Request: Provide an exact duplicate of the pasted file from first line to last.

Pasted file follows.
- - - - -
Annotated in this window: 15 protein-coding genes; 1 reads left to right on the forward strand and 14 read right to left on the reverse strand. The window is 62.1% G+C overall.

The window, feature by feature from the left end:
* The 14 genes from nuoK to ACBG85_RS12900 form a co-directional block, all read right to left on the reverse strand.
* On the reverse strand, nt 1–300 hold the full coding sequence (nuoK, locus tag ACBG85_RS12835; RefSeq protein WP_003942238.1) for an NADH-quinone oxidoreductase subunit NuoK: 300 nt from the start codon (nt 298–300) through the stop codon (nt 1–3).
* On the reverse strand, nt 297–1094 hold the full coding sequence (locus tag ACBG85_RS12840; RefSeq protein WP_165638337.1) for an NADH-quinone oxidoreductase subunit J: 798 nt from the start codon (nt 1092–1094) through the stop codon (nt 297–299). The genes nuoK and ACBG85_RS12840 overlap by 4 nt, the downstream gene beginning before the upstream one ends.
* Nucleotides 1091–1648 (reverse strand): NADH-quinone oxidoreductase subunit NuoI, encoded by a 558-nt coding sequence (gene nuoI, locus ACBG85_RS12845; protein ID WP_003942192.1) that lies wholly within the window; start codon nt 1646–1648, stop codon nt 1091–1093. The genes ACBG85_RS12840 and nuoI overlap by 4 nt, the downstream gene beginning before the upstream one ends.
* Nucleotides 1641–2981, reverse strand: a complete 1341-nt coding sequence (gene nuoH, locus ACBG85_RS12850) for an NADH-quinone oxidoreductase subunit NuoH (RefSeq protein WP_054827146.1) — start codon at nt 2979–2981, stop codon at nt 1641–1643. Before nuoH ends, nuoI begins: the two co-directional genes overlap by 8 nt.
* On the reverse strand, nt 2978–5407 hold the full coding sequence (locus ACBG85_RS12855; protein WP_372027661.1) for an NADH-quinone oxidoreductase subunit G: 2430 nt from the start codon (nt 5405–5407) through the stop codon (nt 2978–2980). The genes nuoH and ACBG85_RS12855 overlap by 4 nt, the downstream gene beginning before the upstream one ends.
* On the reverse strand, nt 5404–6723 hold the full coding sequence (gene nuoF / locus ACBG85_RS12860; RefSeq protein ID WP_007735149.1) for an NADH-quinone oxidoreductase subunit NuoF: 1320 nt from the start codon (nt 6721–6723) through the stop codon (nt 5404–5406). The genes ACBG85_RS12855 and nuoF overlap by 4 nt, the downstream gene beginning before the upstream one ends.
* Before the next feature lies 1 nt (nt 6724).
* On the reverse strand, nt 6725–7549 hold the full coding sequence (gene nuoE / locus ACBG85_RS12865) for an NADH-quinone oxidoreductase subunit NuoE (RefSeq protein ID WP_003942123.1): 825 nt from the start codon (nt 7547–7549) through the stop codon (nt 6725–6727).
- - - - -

Annotated in this window: 15 protein-coding genes; 1 reads left to right on the forward strand and 14 read right to left on the reverse strand. The window is 62.1% G+C overall.

The window, feature by feature from the left end:
* The 14 genes from nuoK to ACBG85_RS12900 form a co-directional block, all read right to left on the reverse strand.
* On the reverse strand, nt 1–300 hold the full coding sequence (nuoK, locus tag ACBG85_RS12835; RefSeq protein WP_003942238.1) for an NADH-quinone oxidoreductase subunit NuoK: 300 nt from the start codon (nt 298–300) through the stop codon (nt 1–3).
* On the reverse strand, nt 297–1094 hold the full coding sequence (locus tag ACBG85_RS12840; RefSeq protein WP_165638337.1) for an NADH-quinone oxidoreductase subunit J: 798 nt from the start codon (nt 1092–1094) through the stop codon (nt 297–299). The genes nuoK and ACBG85_RS12840 overlap by 4 nt, the downstream gene beginning before the upstream one ends.
* Nucleotides 1091–1648 (reverse strand): NADH-quinone oxidoreductase subunit NuoI, encoded by a 558-nt coding sequence (gene nuoI, locus ACBG85_RS12845; protein ID WP_003942192.1) that lies wholly within the window; start codon nt 1646–1648, stop codon nt 1091–1093. The genes ACBG85_RS12840 and nuoI overlap by 4 nt, the downstream gene beginning before the upstream one ends.
* Nucleotides 1641–2981, reverse strand: a complete 1341-nt coding sequence (gene nuoH, locus ACBG85_RS12850) for an NADH-quinone oxidoreductase subunit NuoH (RefSeq protein WP_054827146.1) — start codon at nt 2979–2981, stop codon at nt 1641–1643. Before nuoH ends, nuoI begins: the two co-directional genes overlap by 8 nt.
* On the reverse strand, nt 2978–5407 hold the full coding sequence (locus ACBG85_RS12855; protein WP_372027661.1) for an NADH-quinone oxidoreductase subunit G: 2430 nt from the start codon (nt 5405–5407) through the stop codon (nt 2978–2980). The genes nuoH and ACBG85_RS12855 overlap by 4 nt, the downstream gene beginning before the upstream one ends.
* On the reverse strand, nt 5404–6723 hold the full coding sequence (gene nuoF / locus ACBG85_RS12860; RefSeq protein ID WP_007735149.1) for an NADH-quinone oxidoreductase subunit NuoF: 1320 nt from the start codon (nt 6721–6723) through the stop codon (nt 5404–5406). The genes ACBG85_RS12855 and nuoF overlap by 4 nt, the downstream gene beginning before the upstream one ends.
* Before the next feature lies 1 nt (nt 6724).
* On the reverse strand, nt 6725–7549 hold the full coding sequence (gene nuoE / locus ACBG85_RS12865) for an NADH-quinone oxidoreductase subunit NuoE (RefSeq protein ID WP_003942123.1): 825 nt from the start codon (nt 7547–7549) through the stop codon (nt 6725–6727).